Another technique that has been successfully adjusted is the identification of Apis mellifera subspecies in Argentina by Wing Geometric Morphometry Analysis. Leonardo Porrini from the National University of Mar del Plata recently demonstrated in a national survey that this technique is equivalent to mitochondrial DNA technic and can be used to certify the breeds or subspecies managed by queen bee breeders and their possible hybridizations. A technique that many queen bee breeders in Argentina have already put into practice from the courses given in 2011 by Tiago Francoy (the full explanation of the technique in Espacio Apícola 89) to identify possible traces of unwanted hybrids in queen bee breeder farms.
      Both works on these techniques were recently published in Spanish in Espacio Apícola 137.

    The website of the next Apimondia Congress to be held in Santiago de Chile between September 4 and 8, 2023 is now available. At you can already access the stand reservation for the Api-Expo.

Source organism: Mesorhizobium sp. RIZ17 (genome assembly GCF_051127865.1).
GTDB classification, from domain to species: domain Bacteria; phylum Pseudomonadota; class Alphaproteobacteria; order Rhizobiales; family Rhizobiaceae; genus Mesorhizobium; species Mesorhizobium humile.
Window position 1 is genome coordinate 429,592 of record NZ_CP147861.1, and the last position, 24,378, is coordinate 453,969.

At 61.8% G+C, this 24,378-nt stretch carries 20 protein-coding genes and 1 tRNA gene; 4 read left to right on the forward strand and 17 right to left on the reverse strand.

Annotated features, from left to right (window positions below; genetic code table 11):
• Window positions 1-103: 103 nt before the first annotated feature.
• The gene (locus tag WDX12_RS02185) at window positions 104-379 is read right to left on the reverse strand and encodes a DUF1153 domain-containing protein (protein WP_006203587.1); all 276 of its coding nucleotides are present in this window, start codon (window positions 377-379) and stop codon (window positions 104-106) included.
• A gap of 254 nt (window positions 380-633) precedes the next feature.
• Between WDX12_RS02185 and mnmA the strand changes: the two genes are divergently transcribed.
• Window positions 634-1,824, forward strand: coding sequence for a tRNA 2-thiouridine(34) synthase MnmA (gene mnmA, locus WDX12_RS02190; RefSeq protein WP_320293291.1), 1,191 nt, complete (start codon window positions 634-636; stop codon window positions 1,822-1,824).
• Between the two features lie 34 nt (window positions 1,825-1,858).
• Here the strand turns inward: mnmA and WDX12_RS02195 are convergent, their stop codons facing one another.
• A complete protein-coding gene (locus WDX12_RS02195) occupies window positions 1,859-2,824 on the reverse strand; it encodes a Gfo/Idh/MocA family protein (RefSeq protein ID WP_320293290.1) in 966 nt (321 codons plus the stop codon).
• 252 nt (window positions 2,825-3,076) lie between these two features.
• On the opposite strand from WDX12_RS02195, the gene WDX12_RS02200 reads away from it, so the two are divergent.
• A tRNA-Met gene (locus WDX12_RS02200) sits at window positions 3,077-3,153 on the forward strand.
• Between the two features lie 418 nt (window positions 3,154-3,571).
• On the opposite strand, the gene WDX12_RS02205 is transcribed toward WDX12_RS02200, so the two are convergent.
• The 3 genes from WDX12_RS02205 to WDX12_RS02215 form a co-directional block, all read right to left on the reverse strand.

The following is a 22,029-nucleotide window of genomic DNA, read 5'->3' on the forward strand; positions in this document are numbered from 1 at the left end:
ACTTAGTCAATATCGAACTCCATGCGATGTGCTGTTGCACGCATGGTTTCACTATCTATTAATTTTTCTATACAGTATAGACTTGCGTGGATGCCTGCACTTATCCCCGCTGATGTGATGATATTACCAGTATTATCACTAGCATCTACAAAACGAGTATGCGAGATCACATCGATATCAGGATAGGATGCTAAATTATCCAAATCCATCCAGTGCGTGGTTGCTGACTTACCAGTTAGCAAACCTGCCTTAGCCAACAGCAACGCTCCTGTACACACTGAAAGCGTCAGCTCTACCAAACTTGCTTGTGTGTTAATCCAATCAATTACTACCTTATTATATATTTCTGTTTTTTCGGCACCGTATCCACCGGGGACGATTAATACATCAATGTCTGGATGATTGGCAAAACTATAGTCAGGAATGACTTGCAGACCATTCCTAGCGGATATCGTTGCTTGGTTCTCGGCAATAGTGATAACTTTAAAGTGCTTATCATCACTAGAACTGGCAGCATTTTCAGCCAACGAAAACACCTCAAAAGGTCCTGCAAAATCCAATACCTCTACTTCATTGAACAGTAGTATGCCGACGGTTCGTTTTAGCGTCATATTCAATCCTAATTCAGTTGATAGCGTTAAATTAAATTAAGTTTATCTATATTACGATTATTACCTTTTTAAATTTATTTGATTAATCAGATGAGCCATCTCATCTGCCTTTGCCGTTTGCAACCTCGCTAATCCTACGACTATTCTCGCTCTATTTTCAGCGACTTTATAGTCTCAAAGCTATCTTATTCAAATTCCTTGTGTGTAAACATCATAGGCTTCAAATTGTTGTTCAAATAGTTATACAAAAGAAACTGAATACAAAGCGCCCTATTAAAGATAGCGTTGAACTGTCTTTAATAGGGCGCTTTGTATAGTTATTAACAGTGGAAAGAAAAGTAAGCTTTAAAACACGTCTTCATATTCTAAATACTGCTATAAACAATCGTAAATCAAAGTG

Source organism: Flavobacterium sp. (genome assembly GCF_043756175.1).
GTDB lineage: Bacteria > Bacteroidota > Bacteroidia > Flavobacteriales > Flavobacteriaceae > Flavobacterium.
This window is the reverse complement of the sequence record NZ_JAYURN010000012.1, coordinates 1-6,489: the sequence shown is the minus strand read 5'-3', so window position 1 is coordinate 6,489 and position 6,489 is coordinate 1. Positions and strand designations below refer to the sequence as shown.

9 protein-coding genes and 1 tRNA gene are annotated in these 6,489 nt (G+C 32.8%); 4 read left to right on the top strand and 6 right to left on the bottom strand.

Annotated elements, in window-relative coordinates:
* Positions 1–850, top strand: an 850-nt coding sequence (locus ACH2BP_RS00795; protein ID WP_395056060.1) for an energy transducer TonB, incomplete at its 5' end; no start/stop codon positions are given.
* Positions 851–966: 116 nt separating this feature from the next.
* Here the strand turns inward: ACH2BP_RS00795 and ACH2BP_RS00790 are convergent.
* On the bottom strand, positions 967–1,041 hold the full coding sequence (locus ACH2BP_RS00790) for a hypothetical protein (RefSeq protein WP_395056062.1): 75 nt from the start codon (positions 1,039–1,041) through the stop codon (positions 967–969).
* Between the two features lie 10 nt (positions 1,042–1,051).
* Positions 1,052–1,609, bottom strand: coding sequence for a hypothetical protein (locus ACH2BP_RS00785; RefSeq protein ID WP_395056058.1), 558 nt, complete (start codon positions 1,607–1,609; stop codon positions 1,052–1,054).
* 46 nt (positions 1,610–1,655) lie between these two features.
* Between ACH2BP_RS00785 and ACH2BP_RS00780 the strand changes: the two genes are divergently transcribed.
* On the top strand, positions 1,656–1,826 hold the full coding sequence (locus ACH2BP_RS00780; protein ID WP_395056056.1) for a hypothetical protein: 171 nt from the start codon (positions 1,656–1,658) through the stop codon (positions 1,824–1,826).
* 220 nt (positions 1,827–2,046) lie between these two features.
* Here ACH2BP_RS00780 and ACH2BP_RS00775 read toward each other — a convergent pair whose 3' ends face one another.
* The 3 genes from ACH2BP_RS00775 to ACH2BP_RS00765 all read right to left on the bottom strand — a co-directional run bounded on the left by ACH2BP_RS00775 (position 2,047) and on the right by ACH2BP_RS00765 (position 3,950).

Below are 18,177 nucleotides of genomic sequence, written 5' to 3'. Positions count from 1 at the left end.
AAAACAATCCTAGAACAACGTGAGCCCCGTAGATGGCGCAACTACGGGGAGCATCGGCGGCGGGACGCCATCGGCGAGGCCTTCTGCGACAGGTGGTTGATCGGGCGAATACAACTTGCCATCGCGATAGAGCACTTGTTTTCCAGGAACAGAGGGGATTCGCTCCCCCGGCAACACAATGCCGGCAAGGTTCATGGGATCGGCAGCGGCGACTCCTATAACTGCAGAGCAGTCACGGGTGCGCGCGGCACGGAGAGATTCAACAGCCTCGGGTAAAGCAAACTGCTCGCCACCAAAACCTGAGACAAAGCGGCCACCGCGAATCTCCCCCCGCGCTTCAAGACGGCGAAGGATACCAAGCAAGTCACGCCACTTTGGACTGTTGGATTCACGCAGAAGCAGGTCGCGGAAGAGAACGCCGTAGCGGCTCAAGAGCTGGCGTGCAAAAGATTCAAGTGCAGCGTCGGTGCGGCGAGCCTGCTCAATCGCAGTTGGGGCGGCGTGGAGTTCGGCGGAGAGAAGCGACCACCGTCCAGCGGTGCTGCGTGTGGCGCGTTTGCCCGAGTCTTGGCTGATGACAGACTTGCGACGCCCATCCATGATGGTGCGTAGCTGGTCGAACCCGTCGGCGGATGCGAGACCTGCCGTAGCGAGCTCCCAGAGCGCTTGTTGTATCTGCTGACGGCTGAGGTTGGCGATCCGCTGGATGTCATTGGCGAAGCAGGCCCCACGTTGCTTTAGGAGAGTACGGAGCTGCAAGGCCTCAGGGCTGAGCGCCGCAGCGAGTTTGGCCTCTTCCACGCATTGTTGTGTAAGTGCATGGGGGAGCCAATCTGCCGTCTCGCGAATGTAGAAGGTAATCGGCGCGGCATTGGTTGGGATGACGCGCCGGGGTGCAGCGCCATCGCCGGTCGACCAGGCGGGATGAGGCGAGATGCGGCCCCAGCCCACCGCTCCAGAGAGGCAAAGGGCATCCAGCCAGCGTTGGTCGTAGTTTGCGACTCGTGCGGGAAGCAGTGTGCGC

6. MACIA EXPO 2023
    From March 24 to 26, 2023, the already traditional National Beekeeping Festival will take place in the city of Maciá, Entre Ríos (Arg.). The exhibition brings together many suppliers of hives, tools, machinery and inputs from Argentina and is visited by beekeepers from the Central East of the country, from Uruguay, Brazil, Bolivia, even from Peru and Chile.
    The cost of the commercial stands in the beekeeping area is $40,000 (forty thousand Argentine pesos) for an area of approximately 9 m2 with 3 meters in front. About U$S 230 at official rate today for bank transfers.

We thank subscribers, sponsors and readers in general for your support and feedback throughout this year 2022. Your support is vital in every way and justifies our effort to reveal, highlight the novelties, experiences or genuine findings that magnify our beloved Beekeeping. Merry Christmas and a peaceful year 2023 to you and your loved ones,

Information generated by "Espacio Apícola" the Argentine Beekeepers' Magazine